The expression profile of a gene affects its evolutionary fate. Conversely, the evolutionary history of a gene is reflected in its expression pattern. Understanding the complex relationship between expression and evolution is a major challenge in evolutionary genetics. In particular, the evolution of sex-biased gene expression is an all-time favourite. With the advent of high-throughput technologies, sex-biased expression has been widely studied, and a number of significant observations are generally accepted.
First, there is a paucity of male-biased genes in the X chromosome (in X/Y species). However, recently emerged genes in the X tend to be male-biased. An ongoing demasculinization of X chromosomes may explain this pattern. (Interestingly, recent works suggest that demasculinization may not be happening in Drosophila.) On the contrary, female-biased genes are enriched in the X chromosome and less frequently found in the autosomes. However, these studies are based on protein-coding genes, and little is known about other genes.
MicroRNAs are short regulatory RNAs which repress translation. MicroRNAs are now known to be involved in many developmental process, including sex differentiation. Unlike protein-coding genes, microRNA genes frequently emerge de novo in the genome. Also, a microRNA transcript frequently produces multiple products, including other microRNAs or protein-coding genes. In summary, the biology of microRNAs is substantially different to that of protein-coding genes, and so must be its evolutionary dynamics. In a recent paper deposited in arXiv, I explore the evolutionary origin of sex-biased microRNAs in Drosophila melanogaster.
By analysing deep sequencing data from multiple sources I observed that sex-biased microRNAs are, as expected, involved in the reproductive function. Contrary to protein-coding genes, there is an enrichment of male-biased genes in the X chromosome. Also, there is no conclusive evidence of demasculinization affecting microRNAs. On the other hand, female-biased microRNAs are encoded in the autosomes. Interestingly, many female-biased microRNAs are encoded within the introns of female-biased protein-coding genes. A detailed analysis reveals that maternally transmitted microRNAs may be hitch-hiked by the maternal deposition of the host gene transcript. Ongoing work in the lab is aimed to confirm this hypothesis.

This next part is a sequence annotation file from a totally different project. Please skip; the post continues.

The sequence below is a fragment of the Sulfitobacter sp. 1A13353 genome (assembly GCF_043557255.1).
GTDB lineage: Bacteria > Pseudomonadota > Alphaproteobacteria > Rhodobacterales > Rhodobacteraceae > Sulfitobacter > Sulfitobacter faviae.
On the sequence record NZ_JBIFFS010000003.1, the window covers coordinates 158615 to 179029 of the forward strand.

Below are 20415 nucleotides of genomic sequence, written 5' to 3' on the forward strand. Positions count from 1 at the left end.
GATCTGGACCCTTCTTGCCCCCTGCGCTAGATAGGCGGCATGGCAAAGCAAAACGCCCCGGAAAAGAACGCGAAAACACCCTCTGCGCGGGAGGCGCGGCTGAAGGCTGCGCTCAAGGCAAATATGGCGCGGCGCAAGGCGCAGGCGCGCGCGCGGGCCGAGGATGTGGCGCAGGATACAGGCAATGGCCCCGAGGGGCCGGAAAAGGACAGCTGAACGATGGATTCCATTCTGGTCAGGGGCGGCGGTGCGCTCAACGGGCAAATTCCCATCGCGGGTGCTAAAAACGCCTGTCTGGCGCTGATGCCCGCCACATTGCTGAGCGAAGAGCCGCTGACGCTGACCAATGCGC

In summary, the chromosomal distribution of sex-biased expressed microRNAs is exactly the opposite we observe in protein-coding genes. This analysis suggests that this is a consequence of a differential evolutionary dynamics. As novel microRNAs frequently emerge in the X chromosome, they acquire ‘at birth’ male biased expression. However, instead of a movement out-of-the-X, these microRNAs get eventually lost. Hence, there is an enrichment of male-biased microRNAs in the X. On the contrary, female-biased expression is frequently acquired by microRNAs encoded in the intron of female expressed host genes. The origin and evolution of sex-biased microRNAs is, therefore, a consequence of a high rate of de novo emergence.